Want to know more about prostate cancer? Dr Nick Plowman, Clinical Oncologist at St Bartholomew's Hospital in London answers some common questions about the symptoms, diagnosis, and treatment of prostate cancer. Use the video clip menu below to select a question.
- What treatment is there? (NOW PLAYING)
- What is prostate cancer?
- What are the symptoms?
- How is prostate cancer diagnosed?
- Tell me about surgery for prostate cancer
- Tell me about radiotherapy for prostate cancer
- What if the cancer is advanced?
Video transcript: What treatment is there for prostate cancer?
Once the diagnosis has been established by the biopsy, the doctor needs to stage the disease. This means is the disease localised to the prostate or has the disease spread beyond the prostate.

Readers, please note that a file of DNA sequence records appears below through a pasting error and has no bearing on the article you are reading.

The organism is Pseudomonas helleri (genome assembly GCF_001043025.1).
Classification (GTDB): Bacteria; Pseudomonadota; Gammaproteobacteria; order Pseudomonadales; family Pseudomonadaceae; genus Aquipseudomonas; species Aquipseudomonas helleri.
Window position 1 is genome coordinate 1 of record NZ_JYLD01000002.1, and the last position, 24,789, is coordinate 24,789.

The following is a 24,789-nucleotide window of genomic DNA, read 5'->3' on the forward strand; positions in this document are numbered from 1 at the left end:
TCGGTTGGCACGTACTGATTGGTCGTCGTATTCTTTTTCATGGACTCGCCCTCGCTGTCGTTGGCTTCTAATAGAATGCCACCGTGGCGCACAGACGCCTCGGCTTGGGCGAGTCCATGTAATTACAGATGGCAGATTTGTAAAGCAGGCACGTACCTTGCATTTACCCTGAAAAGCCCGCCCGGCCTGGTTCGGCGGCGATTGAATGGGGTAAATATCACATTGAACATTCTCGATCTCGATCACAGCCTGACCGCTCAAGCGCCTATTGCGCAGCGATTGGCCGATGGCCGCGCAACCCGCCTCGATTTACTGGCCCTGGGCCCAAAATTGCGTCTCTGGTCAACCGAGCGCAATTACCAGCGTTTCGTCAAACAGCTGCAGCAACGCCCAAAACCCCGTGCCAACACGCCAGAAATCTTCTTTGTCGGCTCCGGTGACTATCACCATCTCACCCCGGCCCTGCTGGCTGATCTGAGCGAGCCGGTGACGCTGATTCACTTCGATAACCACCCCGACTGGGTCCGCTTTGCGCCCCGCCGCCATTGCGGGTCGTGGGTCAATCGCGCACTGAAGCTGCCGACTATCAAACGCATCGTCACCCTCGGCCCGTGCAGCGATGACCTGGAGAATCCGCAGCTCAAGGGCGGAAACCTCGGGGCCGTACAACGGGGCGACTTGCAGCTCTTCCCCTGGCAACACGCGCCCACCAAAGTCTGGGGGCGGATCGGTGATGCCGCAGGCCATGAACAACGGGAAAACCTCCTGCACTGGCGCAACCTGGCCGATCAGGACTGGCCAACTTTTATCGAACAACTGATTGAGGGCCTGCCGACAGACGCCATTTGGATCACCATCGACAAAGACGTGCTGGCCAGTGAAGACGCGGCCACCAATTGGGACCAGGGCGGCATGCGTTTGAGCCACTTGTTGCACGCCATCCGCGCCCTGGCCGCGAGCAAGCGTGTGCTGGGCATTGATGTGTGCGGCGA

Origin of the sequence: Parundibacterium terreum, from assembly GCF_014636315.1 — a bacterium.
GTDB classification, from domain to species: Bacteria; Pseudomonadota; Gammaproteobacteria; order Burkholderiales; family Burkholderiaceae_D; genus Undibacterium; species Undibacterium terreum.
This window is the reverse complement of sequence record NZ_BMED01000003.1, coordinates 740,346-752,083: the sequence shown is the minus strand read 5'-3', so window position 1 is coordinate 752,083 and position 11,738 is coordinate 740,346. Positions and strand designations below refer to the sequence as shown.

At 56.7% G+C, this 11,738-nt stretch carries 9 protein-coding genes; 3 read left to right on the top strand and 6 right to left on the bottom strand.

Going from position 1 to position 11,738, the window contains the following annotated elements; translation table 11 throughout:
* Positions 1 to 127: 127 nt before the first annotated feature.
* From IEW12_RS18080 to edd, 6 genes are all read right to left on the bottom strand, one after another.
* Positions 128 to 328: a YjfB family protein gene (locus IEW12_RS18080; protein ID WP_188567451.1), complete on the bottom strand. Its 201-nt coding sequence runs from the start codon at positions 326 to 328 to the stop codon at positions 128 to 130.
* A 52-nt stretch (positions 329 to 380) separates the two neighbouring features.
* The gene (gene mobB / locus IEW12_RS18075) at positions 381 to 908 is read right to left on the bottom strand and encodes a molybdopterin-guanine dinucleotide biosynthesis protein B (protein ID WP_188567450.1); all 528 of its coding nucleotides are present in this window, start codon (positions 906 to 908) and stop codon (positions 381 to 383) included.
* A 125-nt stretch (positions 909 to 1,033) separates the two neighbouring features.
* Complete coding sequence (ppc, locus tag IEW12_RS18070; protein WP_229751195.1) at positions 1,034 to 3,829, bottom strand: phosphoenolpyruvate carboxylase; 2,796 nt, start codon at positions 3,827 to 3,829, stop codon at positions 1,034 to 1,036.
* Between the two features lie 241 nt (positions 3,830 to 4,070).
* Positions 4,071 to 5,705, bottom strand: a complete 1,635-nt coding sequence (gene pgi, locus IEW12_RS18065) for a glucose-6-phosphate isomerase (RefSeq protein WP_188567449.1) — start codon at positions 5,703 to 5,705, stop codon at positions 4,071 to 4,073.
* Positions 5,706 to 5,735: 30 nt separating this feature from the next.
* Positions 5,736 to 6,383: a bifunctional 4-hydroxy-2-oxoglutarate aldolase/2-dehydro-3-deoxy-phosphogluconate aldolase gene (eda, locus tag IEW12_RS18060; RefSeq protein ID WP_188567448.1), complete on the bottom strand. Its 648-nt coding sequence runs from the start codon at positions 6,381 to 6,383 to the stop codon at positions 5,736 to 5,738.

An MRI scan of the pelvis is very important in this regard. It tells him whether the capsule of the gland is intact around the prostate and hence the cancer is confined.He will also look for the lymph nodes adjacent to the prostate and maybe seek a bone scan to ensure there is no more distant spread.
For the man with localised prostate cancer, that is whose cancer is confined within the capsule of the gland, there are several alternative treatments with equivalent cure chances that are available to such a person.
Firstly, there is surgery. Secondly, there are radiotherapy options- external beam and brachytherapy. Then there are some of the newer techniques, perhaps less well validated, such as cryotherapy and high intensity frequency ultrasound.